Automatic preparation of blood smears for a reliable diagnosis of malaria


Researchers at the universities of Cambridge and Bath in the United Kingdom, along with colleagues at the Ifakara Institute of Health in Tanzania, have created two devices, called autohem, that help create blood smears, a common technique for diagnosing malaria. A blood smear involves manually staining a drop of blood through a microscope slide to allow detailed blood observation and diagnosis. Although it seems simple, it requires dexterity and skill to function properly, and these newer devices are designed to streamline the process and allow health workers in low-income areas to reproduce high-quality smears consistently.

Malaria claims more than 400,000 lives each year, and sound diagnostic and treatment services are the cornerstone of an effective public health response. However, many of the world’s predominant regions of malaria are often remote and under-resourced, creating challenges to provide adequate levels of care. One of the problems lies in a common diagnostic test for malaria: blood smears.

“Creating blood smears is a laborious, repetitive task that requires an expert level of skill and manual dexterity,” said Samuel McDermott, a researcher involved in the development of new technology. “By using automated blood smear machines, such as autohaem devices, technicians will be able to increase their performance while maintaining a high enough quality for diagnosis.”

Not all blood smears are created equal, many of them are of poor quality and make accurate diagnosis difficult. “In some countries, up to 81.5% of blood smears are prepared incorrectly,” McDermott said. “If a blood smear is prepared incorrectly, when examined under a microscope, the technician will struggle to make a correct diagnosis. Because these smears are often done in a rural clinic and sent to a regional facility for examination. yes, any smear problems could cause days of delay “.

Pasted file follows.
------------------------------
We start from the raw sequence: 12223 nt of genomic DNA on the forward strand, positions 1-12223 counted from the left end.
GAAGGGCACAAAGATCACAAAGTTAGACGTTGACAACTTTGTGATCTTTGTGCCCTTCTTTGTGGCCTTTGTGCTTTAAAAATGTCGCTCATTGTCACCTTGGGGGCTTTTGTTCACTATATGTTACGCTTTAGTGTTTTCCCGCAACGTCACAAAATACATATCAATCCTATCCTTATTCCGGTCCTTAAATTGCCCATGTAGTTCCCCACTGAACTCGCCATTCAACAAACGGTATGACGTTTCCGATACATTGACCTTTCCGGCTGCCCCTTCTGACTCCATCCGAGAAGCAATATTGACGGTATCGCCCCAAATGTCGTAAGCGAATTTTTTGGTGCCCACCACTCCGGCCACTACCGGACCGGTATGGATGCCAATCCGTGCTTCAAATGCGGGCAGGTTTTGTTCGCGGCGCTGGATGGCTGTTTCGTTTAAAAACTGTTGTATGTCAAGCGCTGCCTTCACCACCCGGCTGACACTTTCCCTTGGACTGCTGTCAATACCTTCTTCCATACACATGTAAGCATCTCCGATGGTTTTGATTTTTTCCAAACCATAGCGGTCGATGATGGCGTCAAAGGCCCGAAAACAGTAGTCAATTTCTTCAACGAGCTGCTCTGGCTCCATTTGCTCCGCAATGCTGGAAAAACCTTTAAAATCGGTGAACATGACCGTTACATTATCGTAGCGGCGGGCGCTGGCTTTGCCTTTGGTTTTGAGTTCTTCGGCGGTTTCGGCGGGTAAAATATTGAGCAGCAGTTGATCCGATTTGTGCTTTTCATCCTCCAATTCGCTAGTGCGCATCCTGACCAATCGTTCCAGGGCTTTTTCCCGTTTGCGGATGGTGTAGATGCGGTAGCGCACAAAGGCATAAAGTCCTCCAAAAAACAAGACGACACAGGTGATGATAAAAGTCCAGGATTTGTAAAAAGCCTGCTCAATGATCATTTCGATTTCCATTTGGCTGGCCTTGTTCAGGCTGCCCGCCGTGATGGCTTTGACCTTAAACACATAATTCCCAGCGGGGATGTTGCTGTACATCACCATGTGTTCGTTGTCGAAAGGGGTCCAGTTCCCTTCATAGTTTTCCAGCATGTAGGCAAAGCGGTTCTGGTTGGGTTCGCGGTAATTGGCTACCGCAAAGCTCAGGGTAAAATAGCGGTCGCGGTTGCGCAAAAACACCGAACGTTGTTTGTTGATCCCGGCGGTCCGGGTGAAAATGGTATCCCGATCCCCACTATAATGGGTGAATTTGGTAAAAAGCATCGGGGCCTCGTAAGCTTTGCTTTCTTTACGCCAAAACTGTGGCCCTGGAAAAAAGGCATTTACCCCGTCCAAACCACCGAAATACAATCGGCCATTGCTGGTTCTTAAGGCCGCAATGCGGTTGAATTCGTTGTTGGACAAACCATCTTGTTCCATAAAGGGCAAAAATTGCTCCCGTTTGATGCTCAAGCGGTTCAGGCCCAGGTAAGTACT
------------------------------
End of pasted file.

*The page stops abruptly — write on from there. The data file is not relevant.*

The autohemes smear device is manually operated, while the autohemes smear + is automated and uses a motorized smear mechanism. To date, researchers have shown that technicians with limited experience were able to create high-quality smears in a way that was easily reproducible when using the devices.

Because the devices are intended to be used in low-resource regions, the researchers made an effort to keep them as low as possible and used inexpensive components, many of which are readily available or printed in 3D. The attached software and hardware design is open source.

Study a Review of scientific instruments: autohaem: 3D printed devices for automated preparation of blood smears

Via: American Institute of Physics

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